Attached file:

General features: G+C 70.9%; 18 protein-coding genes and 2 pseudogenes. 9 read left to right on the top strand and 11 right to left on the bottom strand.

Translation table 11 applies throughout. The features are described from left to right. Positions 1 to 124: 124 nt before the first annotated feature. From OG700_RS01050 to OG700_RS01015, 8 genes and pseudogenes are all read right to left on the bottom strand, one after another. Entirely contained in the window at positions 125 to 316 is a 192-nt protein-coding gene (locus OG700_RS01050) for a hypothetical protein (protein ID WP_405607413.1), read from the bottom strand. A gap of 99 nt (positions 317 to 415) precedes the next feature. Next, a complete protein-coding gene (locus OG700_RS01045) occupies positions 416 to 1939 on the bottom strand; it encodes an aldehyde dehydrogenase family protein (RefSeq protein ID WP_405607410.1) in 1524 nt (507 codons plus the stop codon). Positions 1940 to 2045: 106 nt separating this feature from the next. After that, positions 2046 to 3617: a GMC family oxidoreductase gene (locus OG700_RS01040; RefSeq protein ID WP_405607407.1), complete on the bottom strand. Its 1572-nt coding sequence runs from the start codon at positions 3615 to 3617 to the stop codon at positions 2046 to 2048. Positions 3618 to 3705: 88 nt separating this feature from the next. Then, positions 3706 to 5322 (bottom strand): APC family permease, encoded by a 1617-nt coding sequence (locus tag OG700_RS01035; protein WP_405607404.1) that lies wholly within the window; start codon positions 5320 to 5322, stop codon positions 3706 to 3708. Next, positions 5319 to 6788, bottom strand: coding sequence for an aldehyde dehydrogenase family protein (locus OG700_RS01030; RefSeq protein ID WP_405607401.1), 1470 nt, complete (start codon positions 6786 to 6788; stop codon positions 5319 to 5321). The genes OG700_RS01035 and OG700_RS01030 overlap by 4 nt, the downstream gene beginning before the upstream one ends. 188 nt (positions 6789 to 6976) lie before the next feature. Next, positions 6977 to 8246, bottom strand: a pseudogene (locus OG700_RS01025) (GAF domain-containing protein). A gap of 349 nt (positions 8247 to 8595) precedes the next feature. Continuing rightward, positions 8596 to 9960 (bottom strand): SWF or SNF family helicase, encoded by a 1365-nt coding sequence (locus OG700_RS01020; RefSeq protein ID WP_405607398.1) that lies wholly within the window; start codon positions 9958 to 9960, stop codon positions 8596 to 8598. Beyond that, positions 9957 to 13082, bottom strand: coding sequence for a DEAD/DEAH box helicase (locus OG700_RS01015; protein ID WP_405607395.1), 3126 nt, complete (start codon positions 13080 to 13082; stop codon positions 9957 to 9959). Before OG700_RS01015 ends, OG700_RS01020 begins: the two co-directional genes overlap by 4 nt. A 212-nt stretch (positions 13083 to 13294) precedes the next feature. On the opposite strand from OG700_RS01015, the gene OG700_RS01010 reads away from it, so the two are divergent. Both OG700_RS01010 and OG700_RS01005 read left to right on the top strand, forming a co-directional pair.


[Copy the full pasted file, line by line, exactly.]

General features: G+C 70.9%; 18 protein-coding genes and 2 pseudogenes. 9 read left to right on the top strand and 11 right to left on the bottom strand.

Translation table 11 applies throughout. The features are described from left to right. Positions 1 to 124: 124 nt before the first annotated feature. From OG700_RS01050 to OG700_RS01015, 8 genes and pseudogenes are all read right to left on the bottom strand, one after another. Entirely contained in the window at positions 125 to 316 is a 192-nt protein-coding gene (locus OG700_RS01050) for a hypothetical protein (protein ID WP_405607413.1), read from the bottom strand. A gap of 99 nt (positions 317 to 415) precedes the next feature. Next, a complete protein-coding gene (locus OG700_RS01045) occupies positions 416 to 1939 on the bottom strand; it encodes an aldehyde dehydrogenase family protein (RefSeq protein ID WP_405607410.1) in 1524 nt (507 codons plus the stop codon). Positions 1940 to 2045: 106 nt separating this feature from the next. After that, positions 2046 to 3617: a GMC family oxidoreductase gene (locus OG700_RS01040; RefSeq protein ID WP_405607407.1), complete on the bottom strand. Its 1572-nt coding sequence runs from the start codon at positions 3615 to 3617 to the stop codon at positions 2046 to 2048. Positions 3618 to 3705: 88 nt separating this feature from the next. Then, positions 3706 to 5322 (bottom strand): APC family permease, encoded by a 1617-nt coding sequence (locus tag OG700_RS01035; protein WP_405607404.1) that lies wholly within the window; start codon positions 5320 to 5322, stop codon positions 3706 to 3708. Next, positions 5319 to 6788, bottom strand: coding sequence for an aldehyde dehydrogenase family protein (locus OG700_RS01030; RefSeq protein ID WP_405607401.1), 1470 nt, complete (start codon positions 6786 to 6788; stop codon positions 5319 to 5321). The genes OG700_RS01035 and OG700_RS01030 overlap by 4 nt, the downstream gene beginning before the upstream one ends. 188 nt (positions 6789 to 6976) lie before the next feature. Next, positions 6977 to 8246, bottom strand: a pseudogene (locus OG700_RS01025) (GAF domain-containing protein). A gap of 349 nt (positions 8247 to 8595) precedes the next feature. Continuing rightward, positions 8596 to 9960 (bottom strand): SWF or SNF family helicase, encoded by a 1365-nt coding sequence (locus OG700_RS01020; RefSeq protein ID WP_405607398.1) that lies wholly within the window; start codon positions 9958 to 9960, stop codon positions 8596 to 8598. Beyond that, positions 9957 to 13082, bottom strand: coding sequence for a DEAD/DEAH box helicase (locus OG700_RS01015; protein ID WP_405607395.1), 3126 nt, complete (start codon positions 13080 to 13082; stop codon positions 9957 to 9959). Before OG700_RS01015 ends, OG700_RS01020 begins: the two co-directional genes overlap by 4 nt. A 212-nt stretch (positions 13083 to 13294) precedes the next feature. On the opposite strand from OG700_RS01015, the gene OG700_RS01010 reads away from it, so the two are divergent. Both OG700_RS01010 and OG700_RS01005 read left to right on the top strand, forming a co-directional pair.